Perhaps the biggest news of the week was the agenda for the Federal Communications Commission's July 10 Open Meeting, which FCC Chairman Ajit Pai laid out in a blog post on June 18, 2019. I'm traveling to New York this week; below is a shorter-than-usual weekly that takes a look at how Chairman Pai plans to take education out of the Educational Broadband Service -- and broadcast television.
According to recent National Telecommunications and Information Administration (NTIA) survey data, roughly 28 million households in the United States still do not use the Internet at home (Goldberg, 2019). In its survey, the NTIA also asked why households did not use the Internet at home, with 58 percent citing a lack of interest as their main reason for being offline and every fifth household (21%) stating that it is too expensive.
On May 29, 2019, the Federal Communications Commission released the 2019 Broadband Deployment Report. For the second consecutive year, the FCC concluded that broadband is being deployed on a reasonable and timely basis. The Telecommunications Act of 1996 requires the FCC to report annually on the availability of advanced telecommunications capability (broadband) to all Americans and to determine if broadband services are being deployed to all Americans in a reasonable and timely fashion.
In 2012, the Federal Communications Commission released its eighth Broadband Deployment Report (the "706 report") and found that approximately 19 million Americans at the end of 2011 lacked access to high-speed internet access. The FCC concluded that "broadband is not yet being deployed in a reasonable and timely fashion." On May 29, 2019, the FCC distributed a press release summarizing findings from its revised 2019 Broadband Deployment Report and stated that at the end of 2017, 21.3 million Americans lacked access to broadband networks.
The Federal Communications Commission is charged with “encourag[ing] the deployment on a reasonable and timely basis of advanced telecommunications capability to all Americans,” by removing barriers to infrastructure investment and by promoting competition in the telecommunications market. For the past two years, the FCC has taken up the mantle; it has made closing the digital divide between Americans with, and without, access to modern broadband networks its top priority.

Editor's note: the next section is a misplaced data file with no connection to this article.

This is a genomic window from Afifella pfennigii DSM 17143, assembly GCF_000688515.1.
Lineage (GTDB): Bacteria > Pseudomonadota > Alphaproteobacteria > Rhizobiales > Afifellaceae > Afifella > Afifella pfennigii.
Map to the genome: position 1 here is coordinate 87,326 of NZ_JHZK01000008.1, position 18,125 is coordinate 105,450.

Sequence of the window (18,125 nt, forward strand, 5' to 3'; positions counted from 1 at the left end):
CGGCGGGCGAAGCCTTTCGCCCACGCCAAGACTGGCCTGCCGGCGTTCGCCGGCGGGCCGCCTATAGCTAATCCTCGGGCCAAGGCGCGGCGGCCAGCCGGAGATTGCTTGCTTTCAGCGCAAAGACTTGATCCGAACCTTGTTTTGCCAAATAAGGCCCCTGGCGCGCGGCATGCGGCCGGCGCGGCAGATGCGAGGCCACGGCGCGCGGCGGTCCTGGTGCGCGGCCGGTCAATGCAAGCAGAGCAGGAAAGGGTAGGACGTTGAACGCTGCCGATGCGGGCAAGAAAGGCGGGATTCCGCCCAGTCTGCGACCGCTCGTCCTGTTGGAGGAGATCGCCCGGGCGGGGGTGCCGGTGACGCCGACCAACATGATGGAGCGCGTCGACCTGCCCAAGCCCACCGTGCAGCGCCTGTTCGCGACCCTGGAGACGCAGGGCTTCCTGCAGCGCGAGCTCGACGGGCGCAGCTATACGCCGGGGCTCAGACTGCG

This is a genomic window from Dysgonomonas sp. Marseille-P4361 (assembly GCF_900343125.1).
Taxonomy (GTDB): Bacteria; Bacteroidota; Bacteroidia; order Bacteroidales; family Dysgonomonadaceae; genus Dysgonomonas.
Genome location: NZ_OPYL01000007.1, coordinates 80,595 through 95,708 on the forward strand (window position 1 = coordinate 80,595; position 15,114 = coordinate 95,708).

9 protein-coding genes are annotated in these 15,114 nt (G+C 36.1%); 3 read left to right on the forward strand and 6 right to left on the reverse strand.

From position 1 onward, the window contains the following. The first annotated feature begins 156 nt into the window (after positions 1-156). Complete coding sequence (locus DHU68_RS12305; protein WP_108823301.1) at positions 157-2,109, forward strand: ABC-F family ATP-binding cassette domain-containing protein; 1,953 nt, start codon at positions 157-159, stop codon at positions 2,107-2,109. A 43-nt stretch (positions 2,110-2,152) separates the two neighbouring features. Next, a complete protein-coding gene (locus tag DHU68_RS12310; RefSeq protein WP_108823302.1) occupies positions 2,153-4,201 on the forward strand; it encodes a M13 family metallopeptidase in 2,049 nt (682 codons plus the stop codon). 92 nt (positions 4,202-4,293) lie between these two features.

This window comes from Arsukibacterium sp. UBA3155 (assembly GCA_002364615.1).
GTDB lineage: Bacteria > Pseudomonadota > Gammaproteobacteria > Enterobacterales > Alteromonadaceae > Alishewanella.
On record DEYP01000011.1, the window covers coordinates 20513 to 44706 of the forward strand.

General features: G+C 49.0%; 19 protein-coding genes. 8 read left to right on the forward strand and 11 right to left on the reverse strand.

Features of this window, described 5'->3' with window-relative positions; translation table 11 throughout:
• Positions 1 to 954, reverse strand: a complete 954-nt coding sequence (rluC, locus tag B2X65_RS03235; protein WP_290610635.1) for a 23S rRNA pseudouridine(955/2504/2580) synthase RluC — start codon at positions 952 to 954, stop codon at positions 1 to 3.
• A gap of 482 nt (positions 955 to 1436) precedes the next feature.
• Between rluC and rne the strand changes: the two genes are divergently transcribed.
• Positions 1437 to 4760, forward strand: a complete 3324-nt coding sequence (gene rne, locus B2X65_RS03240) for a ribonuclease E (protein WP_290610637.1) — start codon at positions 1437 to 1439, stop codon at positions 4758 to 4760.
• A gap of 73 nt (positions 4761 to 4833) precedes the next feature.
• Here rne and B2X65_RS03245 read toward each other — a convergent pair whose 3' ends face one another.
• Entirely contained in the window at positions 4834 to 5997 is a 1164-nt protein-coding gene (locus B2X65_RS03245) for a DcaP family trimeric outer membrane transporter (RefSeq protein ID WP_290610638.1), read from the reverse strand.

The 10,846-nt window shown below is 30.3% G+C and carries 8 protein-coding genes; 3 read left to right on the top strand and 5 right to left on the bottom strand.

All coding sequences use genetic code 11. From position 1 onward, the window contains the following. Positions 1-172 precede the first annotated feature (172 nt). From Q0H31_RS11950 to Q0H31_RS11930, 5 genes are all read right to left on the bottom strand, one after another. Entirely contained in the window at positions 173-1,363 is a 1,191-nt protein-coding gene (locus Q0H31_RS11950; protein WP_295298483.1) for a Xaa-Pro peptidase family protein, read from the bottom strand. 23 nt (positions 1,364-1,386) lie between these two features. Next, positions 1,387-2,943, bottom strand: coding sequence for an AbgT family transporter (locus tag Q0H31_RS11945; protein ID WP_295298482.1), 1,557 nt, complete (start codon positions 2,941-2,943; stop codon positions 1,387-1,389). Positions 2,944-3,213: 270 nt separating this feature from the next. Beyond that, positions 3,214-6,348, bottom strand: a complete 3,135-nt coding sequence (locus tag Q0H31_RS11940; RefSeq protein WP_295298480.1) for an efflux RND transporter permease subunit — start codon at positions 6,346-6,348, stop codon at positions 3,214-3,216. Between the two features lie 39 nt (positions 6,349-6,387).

As we’ve made our case for the New T-Mobile, we’ve been listening to the Federal Communications Commission and many others. We submitted a set of commitments to the FCC around the New T-Mobile to address what we’ve heard. Ultimately, the commitments are about our shared goal to put the US at the forefront of 5G innovation, driving massive economic growth, helping bridge the Digital Divide, creating more competition, and of course, giving consumers and businesses more for less.
Again, and again, I’ve heard that when people live in areas unserved and underserved by broadband networks, businesses are hard-pressed to start, grow, or stay there. Without the economic development and individual prospects enabled by competitive, advanced, and affordable broadband, people will find it harder to secure good-paying jobs, get training for future positions, or seek higher wages.
I know firsthand what it’s like living on the wrong side of the digital divide because my local community in rural Minnesota has been experiencing it for far too long. That is one of the reasons why I founded A Better Wireless, a wireless ISP that is seeking to connect rural Minnesotans who lack affordable broadband access.
Federal Communications Commission Chairman Ajit Pai joined President Donald Trump at the White House for an announcement about action to “ensure that America wins the race to 5G.” In addition to promoting fifth generation wireless technology, Chairman Pai announced a new $20 billion Rural Digital Opportunity Fund at the FCC. That sounds like a huge step forward for expanding rural broadband -- so why was it tacked on to the 5G news? 5G is really a fiber network with antennas at the end.